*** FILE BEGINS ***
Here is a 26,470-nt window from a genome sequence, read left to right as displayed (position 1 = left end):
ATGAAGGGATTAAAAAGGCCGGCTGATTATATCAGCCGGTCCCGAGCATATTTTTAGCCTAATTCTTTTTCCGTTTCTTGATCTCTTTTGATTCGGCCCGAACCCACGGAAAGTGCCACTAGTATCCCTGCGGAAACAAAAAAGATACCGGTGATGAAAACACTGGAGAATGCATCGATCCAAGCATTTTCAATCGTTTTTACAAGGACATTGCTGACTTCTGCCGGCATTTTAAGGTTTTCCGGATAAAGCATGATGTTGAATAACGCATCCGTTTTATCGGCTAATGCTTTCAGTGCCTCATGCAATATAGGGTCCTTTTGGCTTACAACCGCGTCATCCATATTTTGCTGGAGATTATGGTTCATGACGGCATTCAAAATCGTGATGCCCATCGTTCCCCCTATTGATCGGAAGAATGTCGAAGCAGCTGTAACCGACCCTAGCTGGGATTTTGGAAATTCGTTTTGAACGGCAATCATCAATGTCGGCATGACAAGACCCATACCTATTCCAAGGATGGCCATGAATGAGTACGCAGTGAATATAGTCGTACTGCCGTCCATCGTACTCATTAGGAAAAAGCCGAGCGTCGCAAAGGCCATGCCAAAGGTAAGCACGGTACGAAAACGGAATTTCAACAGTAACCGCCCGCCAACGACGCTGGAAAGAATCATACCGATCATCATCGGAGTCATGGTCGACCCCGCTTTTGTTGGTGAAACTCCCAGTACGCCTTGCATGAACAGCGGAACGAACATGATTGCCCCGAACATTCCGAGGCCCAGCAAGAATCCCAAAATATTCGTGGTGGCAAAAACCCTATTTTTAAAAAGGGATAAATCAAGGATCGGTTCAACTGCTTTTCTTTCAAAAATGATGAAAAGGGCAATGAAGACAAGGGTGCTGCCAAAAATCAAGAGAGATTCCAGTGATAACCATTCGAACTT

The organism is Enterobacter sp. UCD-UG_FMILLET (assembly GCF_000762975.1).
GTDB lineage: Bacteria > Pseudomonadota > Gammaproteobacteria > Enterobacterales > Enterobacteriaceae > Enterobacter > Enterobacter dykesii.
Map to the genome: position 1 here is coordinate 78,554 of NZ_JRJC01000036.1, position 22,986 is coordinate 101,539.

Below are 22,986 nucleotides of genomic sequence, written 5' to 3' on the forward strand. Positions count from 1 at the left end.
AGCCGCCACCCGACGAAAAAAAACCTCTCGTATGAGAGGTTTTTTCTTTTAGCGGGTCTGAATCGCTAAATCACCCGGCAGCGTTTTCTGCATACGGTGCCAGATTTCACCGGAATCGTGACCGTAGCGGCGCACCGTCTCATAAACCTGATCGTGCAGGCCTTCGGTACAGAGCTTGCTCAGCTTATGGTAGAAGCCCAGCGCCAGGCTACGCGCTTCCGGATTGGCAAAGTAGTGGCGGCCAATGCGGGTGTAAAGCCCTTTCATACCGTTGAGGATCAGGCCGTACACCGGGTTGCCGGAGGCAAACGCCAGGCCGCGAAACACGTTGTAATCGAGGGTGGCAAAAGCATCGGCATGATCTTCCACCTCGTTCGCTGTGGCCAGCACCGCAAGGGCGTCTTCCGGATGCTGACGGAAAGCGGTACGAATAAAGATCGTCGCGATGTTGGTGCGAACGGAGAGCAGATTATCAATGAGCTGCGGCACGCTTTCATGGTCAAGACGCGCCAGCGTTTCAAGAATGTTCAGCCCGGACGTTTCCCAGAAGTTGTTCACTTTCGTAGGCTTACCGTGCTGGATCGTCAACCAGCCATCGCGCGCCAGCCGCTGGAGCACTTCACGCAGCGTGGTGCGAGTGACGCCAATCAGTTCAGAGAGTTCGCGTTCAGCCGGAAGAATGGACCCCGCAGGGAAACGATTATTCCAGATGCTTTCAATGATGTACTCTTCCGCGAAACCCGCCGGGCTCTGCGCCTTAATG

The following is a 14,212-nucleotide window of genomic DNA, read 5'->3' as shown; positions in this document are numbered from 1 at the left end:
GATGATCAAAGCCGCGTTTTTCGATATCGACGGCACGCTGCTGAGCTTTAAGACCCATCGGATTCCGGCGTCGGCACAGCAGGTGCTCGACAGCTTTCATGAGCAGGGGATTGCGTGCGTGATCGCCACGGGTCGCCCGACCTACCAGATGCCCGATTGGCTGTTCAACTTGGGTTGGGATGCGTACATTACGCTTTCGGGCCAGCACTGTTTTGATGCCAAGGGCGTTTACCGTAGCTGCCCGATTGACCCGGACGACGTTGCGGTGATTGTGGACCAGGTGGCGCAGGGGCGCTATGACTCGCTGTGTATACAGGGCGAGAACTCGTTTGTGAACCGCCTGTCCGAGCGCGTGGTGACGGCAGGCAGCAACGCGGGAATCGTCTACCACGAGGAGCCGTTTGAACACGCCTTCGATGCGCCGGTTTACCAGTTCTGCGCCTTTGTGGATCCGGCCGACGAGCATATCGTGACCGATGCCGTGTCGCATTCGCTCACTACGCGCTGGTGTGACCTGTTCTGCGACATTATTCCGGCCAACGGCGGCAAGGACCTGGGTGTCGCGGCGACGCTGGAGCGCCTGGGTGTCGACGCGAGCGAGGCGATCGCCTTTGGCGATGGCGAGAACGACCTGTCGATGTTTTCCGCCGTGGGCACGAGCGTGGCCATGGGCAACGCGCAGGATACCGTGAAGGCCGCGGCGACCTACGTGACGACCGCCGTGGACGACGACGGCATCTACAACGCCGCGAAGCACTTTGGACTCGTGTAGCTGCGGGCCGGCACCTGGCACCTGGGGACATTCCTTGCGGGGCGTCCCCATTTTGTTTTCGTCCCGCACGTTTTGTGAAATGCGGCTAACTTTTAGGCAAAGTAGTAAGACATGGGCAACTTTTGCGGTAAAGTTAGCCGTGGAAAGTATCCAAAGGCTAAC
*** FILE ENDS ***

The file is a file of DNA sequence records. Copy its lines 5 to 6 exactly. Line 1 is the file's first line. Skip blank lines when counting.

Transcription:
Map to the genome: position 1 here is coordinate 78,554 of NZ_JRJC01000036.1, position 22,986 is coordinate 101,539.

Below are 22,986 nucleotides of genomic sequence, written 5' to 3' on the forward strand. Positions count from 1 at the left end.